By the time you most likely get around to reading this column, Santa will have returned to the North Pole and all those gifts under your tree will be unwrapped -- but, unfortunately, the bills for them not paid.
And that means one thing: It's time to start thinking about your New Year's resolution(s). How about considering these:
Allow your kids to truly play sports with friends and not interfere. Often our rules that we think kids should play by cause more tears than cheers. As much as we'd like to think otherwise, our kids usually have more fun when we parents aren't involved.
Don't let it bother you if your child chooses to play sports other than those you played as a kid. Mine chose not to follow in my footsteps and opt for basketball as his career.
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OK, I never made a dime playing basketball, but it was always a dream. His dream is to be a pro baseball player, just in case his NHL career doesn't pan out. Every kid should have a dream, and we parents shouldn't try to squelch them, regardless of how far-fetched they may seem.
Don't get upset every time you have to go out and buy a piece of sports equipment. The lessons, mostly good and some bad, my son is learning while playing sports are like the memories on the credit card commercials -- priceless. And we parents spend money on a lot of items that not only don't teach us lessons but are detrimental to our health as well.
Appreciate the friendships you and your children are forming being involved in youth sports; fun times that last far beyond when the final horn sounds; memories that he'll look back on and cherish well after his NHL and MLB careers are over (hopefully mine will figure out a third career choice).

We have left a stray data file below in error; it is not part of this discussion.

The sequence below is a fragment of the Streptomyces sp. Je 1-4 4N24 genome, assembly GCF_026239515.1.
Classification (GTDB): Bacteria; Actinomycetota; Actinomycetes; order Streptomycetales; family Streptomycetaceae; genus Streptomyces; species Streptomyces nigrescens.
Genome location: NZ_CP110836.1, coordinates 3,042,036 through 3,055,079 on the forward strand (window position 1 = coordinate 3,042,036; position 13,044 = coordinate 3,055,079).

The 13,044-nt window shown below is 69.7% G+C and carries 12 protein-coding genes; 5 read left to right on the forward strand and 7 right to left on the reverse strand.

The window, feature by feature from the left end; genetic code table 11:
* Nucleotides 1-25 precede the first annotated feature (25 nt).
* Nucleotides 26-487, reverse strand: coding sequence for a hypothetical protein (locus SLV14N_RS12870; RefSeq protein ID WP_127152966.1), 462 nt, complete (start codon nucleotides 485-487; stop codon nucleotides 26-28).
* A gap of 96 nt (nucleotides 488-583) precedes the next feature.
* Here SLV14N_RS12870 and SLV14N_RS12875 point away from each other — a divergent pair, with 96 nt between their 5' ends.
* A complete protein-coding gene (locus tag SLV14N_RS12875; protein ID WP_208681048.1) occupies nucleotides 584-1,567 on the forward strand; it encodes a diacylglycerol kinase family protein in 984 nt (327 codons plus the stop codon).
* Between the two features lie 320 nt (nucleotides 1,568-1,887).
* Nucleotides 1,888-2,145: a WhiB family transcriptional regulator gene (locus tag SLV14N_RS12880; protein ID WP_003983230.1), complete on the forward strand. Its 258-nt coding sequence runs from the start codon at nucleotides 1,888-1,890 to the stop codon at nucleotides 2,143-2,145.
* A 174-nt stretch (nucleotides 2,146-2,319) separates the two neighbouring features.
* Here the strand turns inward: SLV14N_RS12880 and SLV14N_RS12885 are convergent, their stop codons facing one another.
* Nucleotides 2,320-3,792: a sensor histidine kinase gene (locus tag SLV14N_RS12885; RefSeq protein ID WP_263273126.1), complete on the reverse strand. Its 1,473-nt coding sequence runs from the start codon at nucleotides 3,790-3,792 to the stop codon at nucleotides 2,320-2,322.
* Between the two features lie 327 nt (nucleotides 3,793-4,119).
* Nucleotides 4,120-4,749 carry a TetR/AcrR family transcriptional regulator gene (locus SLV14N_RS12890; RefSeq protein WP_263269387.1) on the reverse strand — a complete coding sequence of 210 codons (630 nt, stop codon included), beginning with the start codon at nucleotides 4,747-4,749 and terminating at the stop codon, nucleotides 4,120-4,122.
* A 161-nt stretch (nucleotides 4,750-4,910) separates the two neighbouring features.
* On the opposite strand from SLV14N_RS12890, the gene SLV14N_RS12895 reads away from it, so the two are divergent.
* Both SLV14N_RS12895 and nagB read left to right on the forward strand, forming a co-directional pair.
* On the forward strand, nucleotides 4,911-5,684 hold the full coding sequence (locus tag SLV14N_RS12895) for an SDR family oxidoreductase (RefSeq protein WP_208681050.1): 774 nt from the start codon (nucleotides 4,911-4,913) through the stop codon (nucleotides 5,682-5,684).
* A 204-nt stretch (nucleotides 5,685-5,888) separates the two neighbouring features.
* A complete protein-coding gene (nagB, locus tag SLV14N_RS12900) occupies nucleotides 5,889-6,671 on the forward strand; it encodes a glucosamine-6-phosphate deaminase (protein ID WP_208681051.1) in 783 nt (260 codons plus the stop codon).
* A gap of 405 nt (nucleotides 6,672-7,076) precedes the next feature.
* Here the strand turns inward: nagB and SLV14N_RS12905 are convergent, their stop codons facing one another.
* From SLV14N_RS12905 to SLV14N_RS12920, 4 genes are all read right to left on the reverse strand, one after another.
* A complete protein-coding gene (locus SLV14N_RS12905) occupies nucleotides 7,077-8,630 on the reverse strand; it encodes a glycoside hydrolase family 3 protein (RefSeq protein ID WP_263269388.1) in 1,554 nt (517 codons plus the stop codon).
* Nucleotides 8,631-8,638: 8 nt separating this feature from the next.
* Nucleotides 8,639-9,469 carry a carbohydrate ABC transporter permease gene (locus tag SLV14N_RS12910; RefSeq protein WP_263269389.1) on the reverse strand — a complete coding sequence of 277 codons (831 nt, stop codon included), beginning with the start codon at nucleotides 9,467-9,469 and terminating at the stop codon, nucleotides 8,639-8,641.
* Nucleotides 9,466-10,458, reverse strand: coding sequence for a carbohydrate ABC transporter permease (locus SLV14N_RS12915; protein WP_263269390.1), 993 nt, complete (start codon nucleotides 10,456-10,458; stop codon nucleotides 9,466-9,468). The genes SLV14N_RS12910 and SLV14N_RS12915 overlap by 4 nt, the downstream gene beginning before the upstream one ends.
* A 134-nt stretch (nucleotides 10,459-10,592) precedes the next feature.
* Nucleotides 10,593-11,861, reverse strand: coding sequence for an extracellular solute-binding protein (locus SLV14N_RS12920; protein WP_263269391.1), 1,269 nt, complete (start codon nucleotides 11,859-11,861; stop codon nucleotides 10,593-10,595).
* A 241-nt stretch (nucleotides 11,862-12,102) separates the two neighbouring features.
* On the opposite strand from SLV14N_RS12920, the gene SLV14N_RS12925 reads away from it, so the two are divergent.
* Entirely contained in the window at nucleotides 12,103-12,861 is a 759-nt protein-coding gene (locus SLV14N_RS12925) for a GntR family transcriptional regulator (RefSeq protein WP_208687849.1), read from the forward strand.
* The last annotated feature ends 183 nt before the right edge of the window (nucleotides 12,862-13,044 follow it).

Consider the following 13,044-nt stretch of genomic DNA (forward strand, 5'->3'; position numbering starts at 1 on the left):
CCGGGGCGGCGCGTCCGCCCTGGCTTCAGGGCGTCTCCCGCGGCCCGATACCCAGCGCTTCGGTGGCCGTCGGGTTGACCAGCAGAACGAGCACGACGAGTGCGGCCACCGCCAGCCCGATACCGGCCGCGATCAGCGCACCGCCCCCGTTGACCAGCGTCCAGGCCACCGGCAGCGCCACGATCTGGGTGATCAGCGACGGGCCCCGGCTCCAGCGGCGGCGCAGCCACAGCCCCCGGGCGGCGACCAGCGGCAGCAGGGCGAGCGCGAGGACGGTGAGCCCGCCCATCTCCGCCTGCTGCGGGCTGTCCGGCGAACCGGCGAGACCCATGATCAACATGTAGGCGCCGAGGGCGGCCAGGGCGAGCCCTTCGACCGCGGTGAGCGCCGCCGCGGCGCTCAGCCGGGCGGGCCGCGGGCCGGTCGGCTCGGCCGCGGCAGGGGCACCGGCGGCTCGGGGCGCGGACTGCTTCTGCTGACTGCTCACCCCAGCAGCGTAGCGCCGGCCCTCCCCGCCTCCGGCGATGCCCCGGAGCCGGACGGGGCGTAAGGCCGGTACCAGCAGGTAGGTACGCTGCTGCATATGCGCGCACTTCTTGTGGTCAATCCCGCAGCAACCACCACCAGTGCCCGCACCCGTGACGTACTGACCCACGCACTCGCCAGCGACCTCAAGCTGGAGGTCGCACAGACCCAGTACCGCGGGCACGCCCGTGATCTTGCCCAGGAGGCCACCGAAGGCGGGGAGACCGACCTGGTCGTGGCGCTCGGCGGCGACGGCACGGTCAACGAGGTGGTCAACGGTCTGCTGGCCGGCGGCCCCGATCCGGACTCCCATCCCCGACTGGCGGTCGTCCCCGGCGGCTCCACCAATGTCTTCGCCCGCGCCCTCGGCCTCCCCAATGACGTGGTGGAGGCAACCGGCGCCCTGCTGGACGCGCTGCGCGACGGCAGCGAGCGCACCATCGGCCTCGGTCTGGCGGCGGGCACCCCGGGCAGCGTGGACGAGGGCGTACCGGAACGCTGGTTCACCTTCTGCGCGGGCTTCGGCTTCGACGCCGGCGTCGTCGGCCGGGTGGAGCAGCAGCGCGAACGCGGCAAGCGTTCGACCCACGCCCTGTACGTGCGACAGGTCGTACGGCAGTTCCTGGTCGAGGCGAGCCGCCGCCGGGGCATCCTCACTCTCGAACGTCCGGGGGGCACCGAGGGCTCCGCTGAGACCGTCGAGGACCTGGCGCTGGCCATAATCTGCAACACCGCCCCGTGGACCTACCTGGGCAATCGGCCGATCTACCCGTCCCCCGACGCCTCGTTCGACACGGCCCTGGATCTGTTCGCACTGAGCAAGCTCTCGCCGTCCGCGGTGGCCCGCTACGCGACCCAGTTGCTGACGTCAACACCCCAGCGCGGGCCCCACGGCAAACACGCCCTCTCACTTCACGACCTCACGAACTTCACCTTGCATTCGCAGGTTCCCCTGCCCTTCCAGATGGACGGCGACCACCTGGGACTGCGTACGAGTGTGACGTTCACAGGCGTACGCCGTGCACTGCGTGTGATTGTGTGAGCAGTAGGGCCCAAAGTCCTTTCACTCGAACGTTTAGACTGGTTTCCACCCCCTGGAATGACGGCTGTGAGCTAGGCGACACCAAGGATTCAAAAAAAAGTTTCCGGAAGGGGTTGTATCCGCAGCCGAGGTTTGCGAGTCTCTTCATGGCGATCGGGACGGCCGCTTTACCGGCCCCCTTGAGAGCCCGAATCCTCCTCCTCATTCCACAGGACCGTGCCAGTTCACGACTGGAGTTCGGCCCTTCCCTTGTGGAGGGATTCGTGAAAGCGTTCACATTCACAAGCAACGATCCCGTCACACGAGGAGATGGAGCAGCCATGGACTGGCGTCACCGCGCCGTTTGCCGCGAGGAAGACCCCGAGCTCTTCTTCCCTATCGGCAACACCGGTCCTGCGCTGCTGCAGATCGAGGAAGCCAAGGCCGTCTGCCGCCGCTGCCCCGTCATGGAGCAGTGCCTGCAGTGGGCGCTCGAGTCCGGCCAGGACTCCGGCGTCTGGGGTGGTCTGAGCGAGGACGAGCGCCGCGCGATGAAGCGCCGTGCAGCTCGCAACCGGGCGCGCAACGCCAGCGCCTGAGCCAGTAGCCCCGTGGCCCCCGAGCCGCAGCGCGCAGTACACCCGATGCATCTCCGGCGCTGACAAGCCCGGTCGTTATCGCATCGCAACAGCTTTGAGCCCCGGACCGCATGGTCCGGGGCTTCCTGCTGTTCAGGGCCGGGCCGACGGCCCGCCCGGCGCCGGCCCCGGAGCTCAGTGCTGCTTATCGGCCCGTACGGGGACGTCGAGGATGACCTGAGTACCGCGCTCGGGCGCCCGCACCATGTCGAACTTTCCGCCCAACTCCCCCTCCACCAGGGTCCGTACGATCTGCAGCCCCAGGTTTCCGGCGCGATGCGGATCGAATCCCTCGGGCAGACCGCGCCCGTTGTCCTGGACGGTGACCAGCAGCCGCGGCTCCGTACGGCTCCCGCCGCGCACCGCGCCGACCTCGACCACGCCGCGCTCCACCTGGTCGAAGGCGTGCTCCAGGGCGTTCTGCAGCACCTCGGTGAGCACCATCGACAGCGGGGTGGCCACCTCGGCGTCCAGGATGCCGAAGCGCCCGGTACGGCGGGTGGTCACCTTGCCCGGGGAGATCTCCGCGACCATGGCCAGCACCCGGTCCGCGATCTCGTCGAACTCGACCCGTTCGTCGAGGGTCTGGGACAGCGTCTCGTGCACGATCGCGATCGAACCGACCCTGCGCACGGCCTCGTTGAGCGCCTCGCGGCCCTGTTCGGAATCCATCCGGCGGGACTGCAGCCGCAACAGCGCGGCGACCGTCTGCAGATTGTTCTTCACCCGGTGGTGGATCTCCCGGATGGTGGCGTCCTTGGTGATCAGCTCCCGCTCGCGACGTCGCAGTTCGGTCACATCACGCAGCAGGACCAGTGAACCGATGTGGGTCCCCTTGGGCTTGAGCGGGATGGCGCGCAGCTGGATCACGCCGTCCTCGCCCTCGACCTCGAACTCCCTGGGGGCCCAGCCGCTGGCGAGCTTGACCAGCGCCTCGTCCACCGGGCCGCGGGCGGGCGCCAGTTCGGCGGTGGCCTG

And of course there are the friendships I've formed with the parents. Have you ever conversed over a cup of coffee in a 30-degree ice rink at 6 a.m.? I get chills just thinking about it.
Don't get depressed when you hear stories about knucklehead parents acting as if their kid's game is a life-or-death situation. Instead, continue to stress all of the positives in amateur sports. After all, 90 percent of the parents involved in youth sports are there for the right reasons, we just don't hear about them.
And last but not least, go out of your way to only say positive things to your child before, during and most importantly, after the game. Think back to the last time your boss criticized you -- how did it feel? And he or she pays you to perform.
Wouldn't these resolutions be wonderful for all youth sports parents to make? And wouldn't it be nice if we didn't have to make them again next year and the year after.
Unlike most other resolutions, these resolutions can have far greater lasting effects.
Here's to a happy, healthy New Year.
Jon Buzby's columns appear in newspapers and magazines around the country as well as numerous websites. Email your comments to email@example.com.